Auto retail sales continue to remain in slow lane in February

Automobile retail in the country continued to perform lower than a year ago due to reasons like downbeat rural sentiment, a shortage of semiconductors, high fuel prices and a sharp increase in prices of vehicles over the past couple of years.

Vehicle registration with regional transport offices (RTO) were down 9% year-on-year in February, led by a sharp dip in two-wheeler and car sales. Automakers in India do not disclose retail sales numbers and hence registration numbers are used as a proxy.

“The two-wheeler segment is showing no signs of recovery as Bharat (rural India) continues to play spoil-sport,” said Vinkesh Gulati, president of the Federation of Automobile Dealers’ Associations (FADA), a lobby for vehicle retailers.


The data were put together by FADA from the road transport and highways ministry’s VAHAN platform. The data are incomplete as only 1,391 out of 1,600 RTOs in the country are on the VAHAN platform. But they paint an accurate picture in terms of trends.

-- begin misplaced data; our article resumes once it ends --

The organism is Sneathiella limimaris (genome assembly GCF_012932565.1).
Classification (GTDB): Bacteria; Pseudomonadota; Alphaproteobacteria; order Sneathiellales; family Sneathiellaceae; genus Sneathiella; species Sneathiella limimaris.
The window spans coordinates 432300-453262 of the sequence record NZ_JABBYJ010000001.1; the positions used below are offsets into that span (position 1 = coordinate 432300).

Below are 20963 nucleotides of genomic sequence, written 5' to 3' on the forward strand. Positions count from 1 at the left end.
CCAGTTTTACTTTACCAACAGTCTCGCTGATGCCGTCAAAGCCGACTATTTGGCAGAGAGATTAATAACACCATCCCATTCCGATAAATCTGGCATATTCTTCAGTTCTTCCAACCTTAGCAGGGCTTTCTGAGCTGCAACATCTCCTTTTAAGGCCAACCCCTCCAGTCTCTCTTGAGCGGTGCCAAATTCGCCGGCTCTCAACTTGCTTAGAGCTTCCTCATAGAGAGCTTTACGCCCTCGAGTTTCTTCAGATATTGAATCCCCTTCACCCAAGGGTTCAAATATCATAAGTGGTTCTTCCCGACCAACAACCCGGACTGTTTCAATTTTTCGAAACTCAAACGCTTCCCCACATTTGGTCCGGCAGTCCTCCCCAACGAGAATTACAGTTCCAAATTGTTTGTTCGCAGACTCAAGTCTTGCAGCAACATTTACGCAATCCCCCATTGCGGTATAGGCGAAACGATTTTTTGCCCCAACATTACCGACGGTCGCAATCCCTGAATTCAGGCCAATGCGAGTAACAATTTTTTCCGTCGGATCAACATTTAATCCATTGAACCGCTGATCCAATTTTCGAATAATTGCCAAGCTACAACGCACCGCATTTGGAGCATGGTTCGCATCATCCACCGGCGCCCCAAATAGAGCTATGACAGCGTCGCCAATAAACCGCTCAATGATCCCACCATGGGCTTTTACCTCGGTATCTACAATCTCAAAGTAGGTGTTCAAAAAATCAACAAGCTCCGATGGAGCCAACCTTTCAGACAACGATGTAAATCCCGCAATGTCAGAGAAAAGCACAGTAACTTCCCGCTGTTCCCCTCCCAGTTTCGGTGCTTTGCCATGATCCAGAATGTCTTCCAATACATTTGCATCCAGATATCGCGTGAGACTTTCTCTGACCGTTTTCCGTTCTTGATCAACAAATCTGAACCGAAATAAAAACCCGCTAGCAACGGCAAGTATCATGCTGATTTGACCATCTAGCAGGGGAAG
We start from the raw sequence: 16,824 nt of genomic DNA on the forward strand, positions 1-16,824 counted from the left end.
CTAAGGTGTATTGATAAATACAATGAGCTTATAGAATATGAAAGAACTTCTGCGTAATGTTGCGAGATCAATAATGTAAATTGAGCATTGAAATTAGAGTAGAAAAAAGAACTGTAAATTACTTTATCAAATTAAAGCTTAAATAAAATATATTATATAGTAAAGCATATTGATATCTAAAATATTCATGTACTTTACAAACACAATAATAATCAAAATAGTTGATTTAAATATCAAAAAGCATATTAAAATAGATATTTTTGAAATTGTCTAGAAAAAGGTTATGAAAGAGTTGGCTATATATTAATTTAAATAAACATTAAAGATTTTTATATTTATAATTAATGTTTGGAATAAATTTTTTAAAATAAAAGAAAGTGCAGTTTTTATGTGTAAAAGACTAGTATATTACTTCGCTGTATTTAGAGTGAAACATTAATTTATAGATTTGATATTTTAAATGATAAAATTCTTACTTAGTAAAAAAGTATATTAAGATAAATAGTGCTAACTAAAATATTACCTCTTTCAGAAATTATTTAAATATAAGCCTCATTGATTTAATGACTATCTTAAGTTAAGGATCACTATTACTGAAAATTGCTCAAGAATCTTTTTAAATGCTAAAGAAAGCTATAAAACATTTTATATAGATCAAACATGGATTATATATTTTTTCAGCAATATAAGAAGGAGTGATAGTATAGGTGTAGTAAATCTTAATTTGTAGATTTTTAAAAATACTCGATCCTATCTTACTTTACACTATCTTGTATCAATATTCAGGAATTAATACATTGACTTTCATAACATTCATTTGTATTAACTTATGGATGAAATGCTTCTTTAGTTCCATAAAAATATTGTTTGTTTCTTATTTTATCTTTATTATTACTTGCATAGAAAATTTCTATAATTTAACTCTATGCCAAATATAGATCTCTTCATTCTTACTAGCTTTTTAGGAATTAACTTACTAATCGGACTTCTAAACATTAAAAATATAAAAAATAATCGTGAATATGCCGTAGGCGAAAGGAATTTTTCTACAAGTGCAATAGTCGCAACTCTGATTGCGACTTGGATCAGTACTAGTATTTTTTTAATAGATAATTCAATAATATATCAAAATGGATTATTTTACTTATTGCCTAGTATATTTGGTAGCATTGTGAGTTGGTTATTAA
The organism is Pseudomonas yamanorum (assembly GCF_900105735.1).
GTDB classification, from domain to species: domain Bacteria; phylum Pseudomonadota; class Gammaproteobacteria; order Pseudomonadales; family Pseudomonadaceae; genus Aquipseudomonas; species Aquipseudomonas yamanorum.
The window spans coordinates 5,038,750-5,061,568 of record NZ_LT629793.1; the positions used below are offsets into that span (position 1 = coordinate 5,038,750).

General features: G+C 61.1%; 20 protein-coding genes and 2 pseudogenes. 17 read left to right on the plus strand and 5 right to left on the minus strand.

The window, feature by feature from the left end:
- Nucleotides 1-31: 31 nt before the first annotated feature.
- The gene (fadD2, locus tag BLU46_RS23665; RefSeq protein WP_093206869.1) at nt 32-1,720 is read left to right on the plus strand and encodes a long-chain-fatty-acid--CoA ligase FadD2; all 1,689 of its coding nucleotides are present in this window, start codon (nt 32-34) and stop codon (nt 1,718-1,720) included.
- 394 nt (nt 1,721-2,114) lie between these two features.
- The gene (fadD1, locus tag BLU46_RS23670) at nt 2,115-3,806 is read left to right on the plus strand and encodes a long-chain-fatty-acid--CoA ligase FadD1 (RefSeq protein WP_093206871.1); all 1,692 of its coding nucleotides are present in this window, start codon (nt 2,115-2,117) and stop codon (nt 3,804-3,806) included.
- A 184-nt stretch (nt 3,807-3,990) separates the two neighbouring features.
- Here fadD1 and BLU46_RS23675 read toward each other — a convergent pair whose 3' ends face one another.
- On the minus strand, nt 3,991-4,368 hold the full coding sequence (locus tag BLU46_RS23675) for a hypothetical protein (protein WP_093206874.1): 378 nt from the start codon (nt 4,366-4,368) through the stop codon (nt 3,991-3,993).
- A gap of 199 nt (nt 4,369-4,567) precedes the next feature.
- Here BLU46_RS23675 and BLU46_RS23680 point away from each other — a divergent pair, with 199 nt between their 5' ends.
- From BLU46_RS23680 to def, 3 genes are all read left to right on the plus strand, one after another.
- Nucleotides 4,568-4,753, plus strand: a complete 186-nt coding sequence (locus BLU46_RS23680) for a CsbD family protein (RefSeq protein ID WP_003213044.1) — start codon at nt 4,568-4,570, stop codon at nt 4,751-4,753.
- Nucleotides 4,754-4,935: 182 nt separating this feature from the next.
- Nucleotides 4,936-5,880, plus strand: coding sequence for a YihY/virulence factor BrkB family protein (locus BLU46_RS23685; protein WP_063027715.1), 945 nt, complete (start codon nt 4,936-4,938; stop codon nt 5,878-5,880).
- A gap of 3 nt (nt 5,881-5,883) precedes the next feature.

The demand for two-wheelers has been tepid for the past few months due to reasons like poor rural sentiment, companies allowing work from home and high fuel prices. The acquisition cost of two-wheelers has gone up by more than 20% in the past couple of years, further denting demand.

The passenger vehicle (PV) or car segment has a totally opposite problem. There are plenty of buyers for new cars. But a shortage of parts, especially semiconductors, meant that manufacturers have not been able to keep up with the demand.

“Even though the PV segment saw some launches and slight respite in supply due to better production, it was not enough to meet customer demand. Vehicle waiting period thus remains similar to what it was in the last few months,” Gulati said in a statement.

Customers may have to wait several months, and in some cases up to a year, for popular models of cars.

On the commercial end of the industry, demand for three-wheelers and trucks and buses improved slightly, but on a significantly low base. Compared to the pre-pandemic month of February 2020, demand for commercial vehicles remains significantly low.

“While commercial vehicles are not at similar levels when compared to pre-covid months, slight recovery on yearly basis was visible majorly due to low base effect,” Gulati said. “This coupled with increase in government’s infrastructure spending saw continued traction in HCV and Tipper segments. Fleet operators who were earlier being missed have slowly started purchasing vehicles.”

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